emilia

Red Rock GirlWhen I was 11 years old, I stole a horse. Actually, it’s probably more accurate to say that I borrowed the horse — I had every intention of returning it — but still: I took a horse that did not belong to me. There are laws against that. I stole the horse because I wanted to ride the horse. And ride I did. I got on that horse and jabbed my heels into his flanks and we sped forward, through the paddock gate and out into the hayfield where we galloped for two or three breathtaking minutes until he bucked and tossed me to the ground. It was exhilarating. I had broken at least two laws and had very nearly broken my neck, but all I could think was: when can I do this again?

I’ve never forgotten that feeling. I remember it every time that I do something exhilarating, something that makes me feel alive. I remember it every time I watch my daughter do pretty much anything.

My daughter, who is 8 going on 18, has a knack for turning every activity into a hair-raising, knuckle-whitening exercise in full-throttle adventuring. Trees are for climbing, fences are for scaling and stair banisters are for sliding. I’m pretty certain – no, I’m entirely certain – that if there were horses anywhere near our home, she’d have already figured out how to steal one. She’d return it, I’m sure, but she’d ride the hell out of it before she did.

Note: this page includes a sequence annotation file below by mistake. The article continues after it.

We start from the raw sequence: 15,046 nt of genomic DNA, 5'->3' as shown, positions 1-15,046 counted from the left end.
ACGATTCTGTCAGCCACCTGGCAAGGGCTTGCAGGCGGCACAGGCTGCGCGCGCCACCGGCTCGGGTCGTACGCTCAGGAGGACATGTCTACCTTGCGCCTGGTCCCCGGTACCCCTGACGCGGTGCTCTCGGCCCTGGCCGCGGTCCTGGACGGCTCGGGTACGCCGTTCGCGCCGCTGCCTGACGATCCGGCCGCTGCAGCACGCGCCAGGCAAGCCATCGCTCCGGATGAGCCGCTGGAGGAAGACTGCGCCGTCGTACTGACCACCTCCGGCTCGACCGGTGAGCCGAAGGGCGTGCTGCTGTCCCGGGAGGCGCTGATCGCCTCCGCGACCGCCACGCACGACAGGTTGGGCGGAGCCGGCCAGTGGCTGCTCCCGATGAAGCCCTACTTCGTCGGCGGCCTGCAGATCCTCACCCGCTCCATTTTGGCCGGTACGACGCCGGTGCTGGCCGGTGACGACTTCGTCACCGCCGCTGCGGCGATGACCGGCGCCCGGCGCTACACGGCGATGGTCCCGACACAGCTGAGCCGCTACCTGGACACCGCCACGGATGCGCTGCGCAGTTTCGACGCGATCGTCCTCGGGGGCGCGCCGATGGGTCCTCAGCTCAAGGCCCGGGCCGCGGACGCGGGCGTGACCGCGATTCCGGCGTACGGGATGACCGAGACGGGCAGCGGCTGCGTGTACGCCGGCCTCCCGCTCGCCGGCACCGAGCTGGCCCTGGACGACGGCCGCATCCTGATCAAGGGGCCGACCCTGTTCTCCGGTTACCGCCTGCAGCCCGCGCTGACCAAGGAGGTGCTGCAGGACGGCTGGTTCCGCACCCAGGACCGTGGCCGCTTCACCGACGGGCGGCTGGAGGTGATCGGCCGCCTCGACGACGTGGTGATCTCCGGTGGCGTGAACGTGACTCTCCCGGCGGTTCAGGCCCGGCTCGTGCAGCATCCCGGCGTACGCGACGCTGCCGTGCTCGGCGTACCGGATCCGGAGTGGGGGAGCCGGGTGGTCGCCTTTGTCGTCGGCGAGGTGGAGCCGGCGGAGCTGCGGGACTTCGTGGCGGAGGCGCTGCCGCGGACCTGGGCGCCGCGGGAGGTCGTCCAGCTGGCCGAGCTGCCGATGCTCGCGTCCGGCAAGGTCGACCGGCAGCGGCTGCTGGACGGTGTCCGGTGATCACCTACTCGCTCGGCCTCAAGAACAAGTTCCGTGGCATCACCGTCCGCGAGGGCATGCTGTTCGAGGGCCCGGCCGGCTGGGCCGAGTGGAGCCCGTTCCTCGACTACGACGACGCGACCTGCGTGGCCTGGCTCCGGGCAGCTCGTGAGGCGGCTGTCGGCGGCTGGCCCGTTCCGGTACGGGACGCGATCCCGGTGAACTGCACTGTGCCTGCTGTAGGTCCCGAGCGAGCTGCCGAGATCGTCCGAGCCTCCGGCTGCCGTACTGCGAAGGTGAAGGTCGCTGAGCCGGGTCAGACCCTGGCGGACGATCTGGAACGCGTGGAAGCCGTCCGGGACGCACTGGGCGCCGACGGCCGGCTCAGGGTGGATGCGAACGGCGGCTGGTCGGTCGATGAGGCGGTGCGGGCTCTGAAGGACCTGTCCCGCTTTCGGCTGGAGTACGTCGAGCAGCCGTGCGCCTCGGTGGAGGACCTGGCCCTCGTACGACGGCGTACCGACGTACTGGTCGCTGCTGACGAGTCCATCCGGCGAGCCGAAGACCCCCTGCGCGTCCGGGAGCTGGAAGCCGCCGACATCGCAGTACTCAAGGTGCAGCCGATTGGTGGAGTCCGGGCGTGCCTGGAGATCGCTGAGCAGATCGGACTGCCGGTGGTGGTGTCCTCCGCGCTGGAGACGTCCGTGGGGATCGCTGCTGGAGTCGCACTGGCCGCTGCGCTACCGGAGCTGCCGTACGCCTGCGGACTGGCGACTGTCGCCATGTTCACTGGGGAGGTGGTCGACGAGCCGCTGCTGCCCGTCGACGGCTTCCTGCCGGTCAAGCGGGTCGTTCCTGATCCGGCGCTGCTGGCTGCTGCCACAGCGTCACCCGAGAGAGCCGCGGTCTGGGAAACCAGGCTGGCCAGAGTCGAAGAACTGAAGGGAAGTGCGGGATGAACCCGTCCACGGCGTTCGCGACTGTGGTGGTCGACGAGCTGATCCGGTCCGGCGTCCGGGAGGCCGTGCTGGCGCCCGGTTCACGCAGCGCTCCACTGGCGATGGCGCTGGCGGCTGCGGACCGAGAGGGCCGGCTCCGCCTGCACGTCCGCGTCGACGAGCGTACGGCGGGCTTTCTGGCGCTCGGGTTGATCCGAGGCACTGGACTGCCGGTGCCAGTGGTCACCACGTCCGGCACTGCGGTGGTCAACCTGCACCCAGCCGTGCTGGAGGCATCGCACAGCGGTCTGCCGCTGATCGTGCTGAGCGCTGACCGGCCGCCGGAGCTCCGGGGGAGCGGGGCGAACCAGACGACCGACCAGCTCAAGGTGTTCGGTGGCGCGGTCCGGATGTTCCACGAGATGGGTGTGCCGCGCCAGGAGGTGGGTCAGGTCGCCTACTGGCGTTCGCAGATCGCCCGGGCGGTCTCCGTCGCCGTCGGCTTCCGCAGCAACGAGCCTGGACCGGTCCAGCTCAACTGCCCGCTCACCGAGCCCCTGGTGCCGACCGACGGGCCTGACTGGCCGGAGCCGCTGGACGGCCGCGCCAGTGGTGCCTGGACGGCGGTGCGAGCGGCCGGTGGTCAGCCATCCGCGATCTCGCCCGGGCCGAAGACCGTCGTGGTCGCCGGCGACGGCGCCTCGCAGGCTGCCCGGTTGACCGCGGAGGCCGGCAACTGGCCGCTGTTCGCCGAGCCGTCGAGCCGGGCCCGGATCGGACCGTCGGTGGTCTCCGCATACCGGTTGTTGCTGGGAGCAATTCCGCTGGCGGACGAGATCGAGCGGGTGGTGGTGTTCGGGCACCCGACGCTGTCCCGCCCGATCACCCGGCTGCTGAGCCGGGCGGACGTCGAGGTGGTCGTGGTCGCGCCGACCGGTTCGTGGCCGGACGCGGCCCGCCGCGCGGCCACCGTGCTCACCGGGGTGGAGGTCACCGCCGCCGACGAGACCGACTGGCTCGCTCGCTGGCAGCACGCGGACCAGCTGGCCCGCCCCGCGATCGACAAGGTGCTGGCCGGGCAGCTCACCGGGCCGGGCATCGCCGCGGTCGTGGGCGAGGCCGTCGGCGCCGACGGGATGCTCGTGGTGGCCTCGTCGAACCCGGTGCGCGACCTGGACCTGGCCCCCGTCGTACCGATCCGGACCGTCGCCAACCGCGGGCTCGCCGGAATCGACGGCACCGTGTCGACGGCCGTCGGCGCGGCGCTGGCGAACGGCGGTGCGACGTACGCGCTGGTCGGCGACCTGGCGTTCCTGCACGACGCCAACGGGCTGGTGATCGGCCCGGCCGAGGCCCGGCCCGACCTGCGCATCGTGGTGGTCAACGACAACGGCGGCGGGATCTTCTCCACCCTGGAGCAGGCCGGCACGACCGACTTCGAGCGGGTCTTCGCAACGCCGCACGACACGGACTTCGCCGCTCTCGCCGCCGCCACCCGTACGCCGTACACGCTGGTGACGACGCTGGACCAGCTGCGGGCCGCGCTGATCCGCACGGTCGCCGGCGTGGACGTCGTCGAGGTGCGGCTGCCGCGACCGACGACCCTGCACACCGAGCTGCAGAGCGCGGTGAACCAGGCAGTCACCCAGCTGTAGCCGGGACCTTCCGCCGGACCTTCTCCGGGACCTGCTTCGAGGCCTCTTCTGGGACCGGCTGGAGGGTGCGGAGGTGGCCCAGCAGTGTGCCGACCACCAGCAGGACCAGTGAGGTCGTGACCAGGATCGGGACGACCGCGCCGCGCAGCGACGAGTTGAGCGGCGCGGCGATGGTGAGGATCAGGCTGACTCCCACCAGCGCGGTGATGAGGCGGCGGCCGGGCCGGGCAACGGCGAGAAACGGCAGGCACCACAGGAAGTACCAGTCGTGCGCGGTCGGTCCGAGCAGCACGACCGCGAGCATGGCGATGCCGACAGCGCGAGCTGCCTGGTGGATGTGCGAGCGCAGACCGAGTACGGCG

Her zeal for life is both awesome and terrifying to behold. It is awesome, because her confidence and her adventurousness hold every promise for a future of limitless possibility: my daughter, if she continues on this spirited path, will grow up expecting that she can and should pursue any ambition and that she will not and should not be held back by anything other than her own will and ability. But it is terrifying for exactly the same reasons: her confidence and her adventurousness may lead her to regard the world with all its fences, locked cupboards and laws of gravity as something to be conquered, and I’m not sure that “conquering” is the best pastime for a third grader.

But my ambivalence here is telling: why shouldn’t she be a conquerer? I don’t worry about my son being conquerer, because, let’s face it, we kind of expect boys to be conquerers. We live in a culture that doesn’t encourage questioning high-spiritedness in boys, but does encourage it with girls. Even if we’re more inclined to do it in positive ways, and to celebrate spiritedness in girls, we still single it out, mark it as extraordinary. And we code it as un-girly – such a girl is, still, a tomboy. She’s different. She’s kinda like a boy.